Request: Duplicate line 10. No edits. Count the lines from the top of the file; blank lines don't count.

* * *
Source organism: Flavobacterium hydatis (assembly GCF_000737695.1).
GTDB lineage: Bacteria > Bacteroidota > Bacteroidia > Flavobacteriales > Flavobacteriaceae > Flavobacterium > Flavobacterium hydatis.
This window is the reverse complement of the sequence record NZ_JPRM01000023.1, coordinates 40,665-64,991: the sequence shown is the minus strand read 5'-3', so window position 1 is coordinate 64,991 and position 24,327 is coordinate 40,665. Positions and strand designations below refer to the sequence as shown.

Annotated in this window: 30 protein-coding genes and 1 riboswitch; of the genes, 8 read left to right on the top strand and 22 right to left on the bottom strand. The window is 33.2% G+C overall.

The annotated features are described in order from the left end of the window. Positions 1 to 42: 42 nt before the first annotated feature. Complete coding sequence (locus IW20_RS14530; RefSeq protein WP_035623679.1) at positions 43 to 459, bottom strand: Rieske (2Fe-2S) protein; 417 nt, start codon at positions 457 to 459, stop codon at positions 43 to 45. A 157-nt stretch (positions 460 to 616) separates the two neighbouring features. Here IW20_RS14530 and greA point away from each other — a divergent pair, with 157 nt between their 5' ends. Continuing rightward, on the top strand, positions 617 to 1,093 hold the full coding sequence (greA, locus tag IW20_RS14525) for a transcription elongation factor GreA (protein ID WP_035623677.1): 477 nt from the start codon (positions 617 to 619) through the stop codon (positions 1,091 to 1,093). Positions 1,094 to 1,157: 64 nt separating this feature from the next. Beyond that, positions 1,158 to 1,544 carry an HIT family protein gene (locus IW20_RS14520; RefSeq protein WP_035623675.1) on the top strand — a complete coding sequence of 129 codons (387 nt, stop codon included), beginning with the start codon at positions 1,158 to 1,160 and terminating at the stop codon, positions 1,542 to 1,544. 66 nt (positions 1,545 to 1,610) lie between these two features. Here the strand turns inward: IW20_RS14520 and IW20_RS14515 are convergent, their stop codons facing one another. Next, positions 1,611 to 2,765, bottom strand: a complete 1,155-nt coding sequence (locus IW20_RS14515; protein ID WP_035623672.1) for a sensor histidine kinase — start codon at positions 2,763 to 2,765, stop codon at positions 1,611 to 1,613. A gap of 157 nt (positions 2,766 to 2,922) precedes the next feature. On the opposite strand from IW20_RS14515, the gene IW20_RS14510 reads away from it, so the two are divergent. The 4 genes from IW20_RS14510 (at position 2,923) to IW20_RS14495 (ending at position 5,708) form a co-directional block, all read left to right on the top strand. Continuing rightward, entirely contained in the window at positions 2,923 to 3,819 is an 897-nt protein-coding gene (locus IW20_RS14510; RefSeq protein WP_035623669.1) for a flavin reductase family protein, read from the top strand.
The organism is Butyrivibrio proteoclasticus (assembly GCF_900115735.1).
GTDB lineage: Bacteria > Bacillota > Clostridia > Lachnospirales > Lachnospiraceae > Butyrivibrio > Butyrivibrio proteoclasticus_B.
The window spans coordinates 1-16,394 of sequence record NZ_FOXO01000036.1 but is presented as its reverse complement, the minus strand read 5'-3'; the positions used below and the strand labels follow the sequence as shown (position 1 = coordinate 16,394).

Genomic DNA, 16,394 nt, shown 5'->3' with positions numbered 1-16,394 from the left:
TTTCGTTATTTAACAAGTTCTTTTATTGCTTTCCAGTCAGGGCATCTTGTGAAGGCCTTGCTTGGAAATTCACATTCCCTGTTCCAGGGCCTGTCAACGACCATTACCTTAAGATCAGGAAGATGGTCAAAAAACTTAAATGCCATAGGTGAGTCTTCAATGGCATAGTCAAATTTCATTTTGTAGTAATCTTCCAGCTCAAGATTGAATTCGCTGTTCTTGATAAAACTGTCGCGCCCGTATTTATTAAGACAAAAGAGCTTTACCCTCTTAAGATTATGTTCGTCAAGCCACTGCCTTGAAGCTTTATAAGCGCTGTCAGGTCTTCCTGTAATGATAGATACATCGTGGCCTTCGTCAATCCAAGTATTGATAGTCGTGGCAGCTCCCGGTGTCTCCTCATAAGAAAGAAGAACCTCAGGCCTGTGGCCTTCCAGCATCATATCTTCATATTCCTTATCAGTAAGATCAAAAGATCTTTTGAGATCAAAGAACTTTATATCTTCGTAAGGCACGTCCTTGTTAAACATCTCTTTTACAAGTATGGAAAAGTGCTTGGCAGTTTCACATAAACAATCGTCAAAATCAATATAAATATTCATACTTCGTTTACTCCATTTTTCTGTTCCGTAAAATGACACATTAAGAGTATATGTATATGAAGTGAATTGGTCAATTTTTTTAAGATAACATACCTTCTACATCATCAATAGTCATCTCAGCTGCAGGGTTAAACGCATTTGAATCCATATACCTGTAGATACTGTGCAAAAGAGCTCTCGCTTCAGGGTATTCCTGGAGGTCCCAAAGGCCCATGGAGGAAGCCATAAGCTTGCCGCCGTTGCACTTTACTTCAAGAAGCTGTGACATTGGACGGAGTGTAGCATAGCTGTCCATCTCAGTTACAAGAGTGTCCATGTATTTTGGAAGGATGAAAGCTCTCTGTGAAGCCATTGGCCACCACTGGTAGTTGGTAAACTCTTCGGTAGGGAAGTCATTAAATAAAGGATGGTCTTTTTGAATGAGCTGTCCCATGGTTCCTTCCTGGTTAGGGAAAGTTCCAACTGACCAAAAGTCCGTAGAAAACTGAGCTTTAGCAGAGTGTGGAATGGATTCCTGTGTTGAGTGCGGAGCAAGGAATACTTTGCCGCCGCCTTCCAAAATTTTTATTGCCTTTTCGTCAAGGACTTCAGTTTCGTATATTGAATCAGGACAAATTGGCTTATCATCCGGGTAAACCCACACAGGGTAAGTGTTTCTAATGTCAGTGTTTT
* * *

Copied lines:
TTTCGTTATTTAACAAGTTCTTTTATTGCTTTCCAGTCAGGGCATCTTGTGAAGGCCTTGCTTGGAAATTCACATTCCCTGTTCCAGGGCCTGTCAACGACCATTACCTTAAGATCAGGAAGATGGTCAAAAAACTTAAATGCCATAGGTGAGTCTTCAATGGCATAGTCAAATTTCATTTTGTAGTAATCTTCCAGCTCAAGATTGAATTCGCTGTTCTTGATAAAACTGTCGCGCCCGTATTTATTAAGACAAAAGAGCTTTACCCTCTTAAGATTATGTTCGTCAAGCCACTGCCTTGAAGCTTTATAAGCGCTGTCAGGTCTTCCTGTAATGATAGATACATCGTGGCCTTCGTCAATCCAAGTATTGATAGTCGTGGCAGCTCCCGGTGTCTCCTCATAAGAAAGAAGAACCTCAGGCCTGTGGCCTTCCAGCATCATATCTTCATATTCCTTATCAGTAAGATCAAAAGATCTTTTGAGATCAAAGAACTTTATATCTTCGTAAGGCACGTCCTTGTTAAACATCTCTTTTACAAGTATGGAAAAGTGCTTGGCAGTTTCACATAAACAATCGTCAAAATCAATATAAATATTCATACTTCGTTTACTCCATTTTTCTGTTCCGTAAAATGACACATTAAGAGTATATGTATATGAAGTGAATTGGTCAATTTTTTTAAGATAACATACCTTCTACATCATCAATAGTCATCTCAGCTGCAGGGTTAAACGCATTTGAATCCATATACCTGTAGATACTGTGCAAAAGAGCTCTCGCTTCAGGGTATTCCTGGAGGTCCCAAAGGCCCATGGAGGAAGCCATAAGCTTGCCGCCGTTGCACTTTACTTCAAGAAGCTGTGACATTGGACGGAGTGTAGCATAGCTGTCCATCTCAGTTACAAGAGTGTCCATGTATTTTGGAAGGATGAAAGCTCTCTGTGAAGCCATTGGCCACCACTGGTAGTTGGTAAACTCTTCGGTAGGGAAGTCATTAAATAAAGGATGGTCTTTTTGAATGAGCTGTCCCATGGTTCCTTCCTGGTTAGGGAAAGTTCCAACTGACCAAAAGTCCGTAGAAAACTGAGCTTTAGCAGAGTGTGGAATGGATTCCTGTGTTGAGTGCGGAGCAAGGAATACTTTGCCGCCGCCTTCCAAAATTTTTATTGCCTTTTCGTCAAGGACTTCAGTTTCGTATATTGAATCAGGACAAATTGGCTTATCATCCGGGTAAACCCACACAGGGTAAGTGTTTCTAATGTCAGTGTTTT